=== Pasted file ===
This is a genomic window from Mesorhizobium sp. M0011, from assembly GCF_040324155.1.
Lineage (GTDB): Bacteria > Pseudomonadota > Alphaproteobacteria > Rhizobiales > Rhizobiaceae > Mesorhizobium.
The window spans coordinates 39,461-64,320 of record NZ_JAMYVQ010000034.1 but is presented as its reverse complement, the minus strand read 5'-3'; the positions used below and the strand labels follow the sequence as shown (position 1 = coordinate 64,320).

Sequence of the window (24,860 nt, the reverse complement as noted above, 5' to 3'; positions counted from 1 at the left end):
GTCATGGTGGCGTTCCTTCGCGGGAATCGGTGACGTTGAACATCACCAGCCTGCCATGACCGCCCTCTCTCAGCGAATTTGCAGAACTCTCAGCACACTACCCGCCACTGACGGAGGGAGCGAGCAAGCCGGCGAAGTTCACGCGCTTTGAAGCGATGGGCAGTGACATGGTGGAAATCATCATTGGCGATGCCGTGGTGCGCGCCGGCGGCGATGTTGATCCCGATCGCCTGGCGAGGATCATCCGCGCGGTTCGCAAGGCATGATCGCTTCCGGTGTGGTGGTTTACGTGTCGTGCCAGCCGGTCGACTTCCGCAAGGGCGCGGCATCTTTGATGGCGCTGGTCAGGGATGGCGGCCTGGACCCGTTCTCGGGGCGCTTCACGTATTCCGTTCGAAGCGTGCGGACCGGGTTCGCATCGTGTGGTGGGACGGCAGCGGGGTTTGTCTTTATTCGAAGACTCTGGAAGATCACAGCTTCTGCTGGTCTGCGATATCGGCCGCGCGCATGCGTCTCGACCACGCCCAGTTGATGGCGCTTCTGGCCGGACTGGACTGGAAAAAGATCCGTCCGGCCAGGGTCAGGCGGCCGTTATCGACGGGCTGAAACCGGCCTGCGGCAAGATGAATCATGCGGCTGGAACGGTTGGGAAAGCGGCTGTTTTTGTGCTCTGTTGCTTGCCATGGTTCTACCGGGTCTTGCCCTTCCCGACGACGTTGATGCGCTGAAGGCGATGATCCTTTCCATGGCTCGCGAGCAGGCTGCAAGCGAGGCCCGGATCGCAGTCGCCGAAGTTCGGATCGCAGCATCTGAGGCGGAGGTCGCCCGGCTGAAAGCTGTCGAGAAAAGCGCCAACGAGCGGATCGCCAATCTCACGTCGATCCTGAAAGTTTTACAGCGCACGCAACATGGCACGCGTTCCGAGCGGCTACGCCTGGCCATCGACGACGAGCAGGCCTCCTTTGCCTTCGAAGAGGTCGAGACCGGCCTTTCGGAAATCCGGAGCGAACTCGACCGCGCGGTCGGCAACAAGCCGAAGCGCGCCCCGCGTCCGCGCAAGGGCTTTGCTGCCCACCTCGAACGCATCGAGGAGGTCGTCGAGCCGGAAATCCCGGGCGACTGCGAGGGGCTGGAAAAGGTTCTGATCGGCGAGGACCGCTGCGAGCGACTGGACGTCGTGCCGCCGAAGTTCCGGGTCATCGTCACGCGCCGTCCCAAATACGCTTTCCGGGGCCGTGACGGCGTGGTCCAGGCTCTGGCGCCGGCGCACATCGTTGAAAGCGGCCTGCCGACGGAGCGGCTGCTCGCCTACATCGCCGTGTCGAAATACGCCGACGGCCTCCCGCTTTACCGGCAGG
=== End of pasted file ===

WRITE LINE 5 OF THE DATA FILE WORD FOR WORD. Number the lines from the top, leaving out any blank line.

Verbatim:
GTCATGGTGGCGTTCCTTCGCGGGAATCGGTGACGTTGAACATCACCAGCCTGCCATGACCGCCCTCTCTCAGCGAATTTGCAGAACTCTCAGCACACTACCCGCCACTGACGGAGGGAGCGAGCAAGCCGGCGAAGTTCACGCGCTTTGAAGCGATGGGCAGTGACATGGTGGAAATCATCATTGGCGATGCCGTGGTGCGCGCCGGCGGCGATGTTGATCCCGATCGCCTGGCGAGGATCATCCGCGCGGTTCGCAAGGCATGATCGCTTCCGGTGTGGTGGTTTACGTGTCGTGCCAGCCGGTCGACTTCCGCAAGGGCGCGGCATCTTTGATGGCGCTGGTCAGGGATGGCGGCCTGGACCCGTTCTCGGGGCGCTTCACGTATTCCGTTCGAAGCGTGCGGACCGGGTTCGCATCGTGTGGTGGGACGGCAGCGGGGTTTGTCTTTATTCGAAGACTCTGGAAGATCACAGCTTCTGCTGGTCTGCGATATCGGCCGCGCGCATGCGTCTCGACCACGCCCAGTTGATGGCGCTTCTGGCCGGACTGGACTGGAAAAAGATCCGTCCGGCCAGGGTCAGGCGGCCGTTATCGACGGGCTGAAACCGGCCTGCGGCAAGATGAATCATGCGGCTGGAACGGTTGGGAAAGCGGCTGTTTTTGTGCTCTGTTGCTTGCCATGGTTCTACCGGGTCTTGCCCTTCCCGACGACGTTGATGCGCTGAAGGCGATGATCCTTTCCATGGCTCGCGAGCAGGCTGCAAGCGAGGCCCGGATCGCAGTCGCCGAAGTTCGGATCGCAGCATCTGAGGCGGAGGTCGCCCGGCTGAAAGCTGTCGAGAAAAGCGCCAACGAGCGGATCGCCAATCTCACGTCGATCCTGAAAGTTTTACAGCGCACGCAACATGGCACGCGTTCCGAGCGGCTACGCCTGGCCATCGACGACGAGCAGGCCTCCTTTGCCTTCGAAGAGGTCGAGACCGGCCTTTCGGAAATCCGGAGCGAACTCGACCGCGCGGTCGGCAACAAGCCGAAGCGCGCCCCGCGTCCGCGCAAGGGCTTTGCTGCCCACCTCGAACGCATCGAGGAGGTCGTCGAGCCGGAAATCCCGGGCGACTGCGAGGGGCTGGAAAAGGTTCTGATCGGCGAGGACCGCTGCGAGCGACTGGACGTCGTGCCGCCGAAGTTCCGGGTCATCGTCACGCGCCGTCCCAAATACGCTTTCCGGGGCCGTGACGGCGTGGTCCAGGCTCTGGCGCCGGCGCACATCGTTGAAAGCGGCCTGCCGACGGAGCGGCTGCTCGCCTACATCGCCGTGTCGAAATACGCCGACGGCCTCCCGCTTTACCGGCAGG